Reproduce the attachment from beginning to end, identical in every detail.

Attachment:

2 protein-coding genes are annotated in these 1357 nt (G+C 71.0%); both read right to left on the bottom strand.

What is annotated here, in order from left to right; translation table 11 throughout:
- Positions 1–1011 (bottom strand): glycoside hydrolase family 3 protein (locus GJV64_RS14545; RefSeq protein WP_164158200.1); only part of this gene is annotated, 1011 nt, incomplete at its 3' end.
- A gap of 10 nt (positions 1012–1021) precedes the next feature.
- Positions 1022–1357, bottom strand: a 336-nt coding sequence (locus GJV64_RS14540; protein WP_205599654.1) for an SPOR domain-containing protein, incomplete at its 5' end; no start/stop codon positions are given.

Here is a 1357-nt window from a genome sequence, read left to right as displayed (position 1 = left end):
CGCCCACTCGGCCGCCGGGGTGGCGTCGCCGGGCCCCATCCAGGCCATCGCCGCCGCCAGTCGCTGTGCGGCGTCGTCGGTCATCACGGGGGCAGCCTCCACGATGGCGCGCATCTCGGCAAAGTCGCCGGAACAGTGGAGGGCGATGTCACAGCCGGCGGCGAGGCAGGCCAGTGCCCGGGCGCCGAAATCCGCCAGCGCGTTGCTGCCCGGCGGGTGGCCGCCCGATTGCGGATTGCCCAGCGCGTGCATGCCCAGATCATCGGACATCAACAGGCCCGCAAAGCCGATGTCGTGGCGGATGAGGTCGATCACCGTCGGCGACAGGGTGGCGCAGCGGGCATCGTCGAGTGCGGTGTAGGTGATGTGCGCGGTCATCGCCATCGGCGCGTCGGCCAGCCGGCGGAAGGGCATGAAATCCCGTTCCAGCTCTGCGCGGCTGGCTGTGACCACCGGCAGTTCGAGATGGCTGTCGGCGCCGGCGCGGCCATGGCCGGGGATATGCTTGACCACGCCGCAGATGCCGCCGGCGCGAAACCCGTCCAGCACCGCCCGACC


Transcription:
2 protein-coding genes are annotated in these 1357 nt (G+C 71.0%); both read right to left on the bottom strand.

What is annotated here, in order from left to right; translation table 11 throughout:
- Positions 1–1011 (bottom strand): glycoside hydrolase family 3 protein (locus GJV64_RS14545; RefSeq protein WP_164158200.1); only part of this gene is annotated, 1011 nt, incomplete at its 3' end.
- A gap of 10 nt (positions 1012–1021) precedes the next feature.
- Positions 1022–1357, bottom strand: a 336-nt coding sequence (locus GJV64_RS14540; protein WP_205599654.1) for an SPOR domain-containing protein, incomplete at its 5' end; no start/stop codon positions are given.

Here is a 1357-nt window from a genome sequence, read left to right as displayed (position 1 = left end):
CGCCCACTCGGCCGCCGGGGTGGCGTCGCCGGGCCCCATCCAGGCCATCGCCGCCGCCAGTCGCTGTGCGGCGTCGTCGGTCATCACGGGGGCAGCCTCCACGATGGCGCGCATCTCGGCAAAGTCGCCGGAACAGTGGAGGGCGATGTCACAGCCGGCGGCGAGGCAGGCCAGTGCCCGGGCGCCGAAATCCGCCAGCGCGTTGCTGCCCGGCGGGTGGCCGCCCGATTGCGGATTGCCCAGCGCGTGCATGCCCAGATCATCGGACATCAACAGGCCCGCAAAGCCGATGTCGTGGCGGATGAGGTCGATCACCGTCGGCGACAGGGTGGCGCAGCGGGCATCGTCGAGTGCGGTGTAGGTGATGTGCGCGGTCATCGCCATCGGCGCGTCGGCCAGCCGGCGGAAGGGCATGAAATCCCGTTCCAGCTCTGCGCGGCTGGCTGTGACCACCGGCAGTTCGAGATGGCTGTCGGCGCCGGCGCGGCCATGGCCGGGGATATGCTTGACCACGCCGCAGATGCCGCCGGCGCGAAACCCGTCCAGCACCGCCCGACC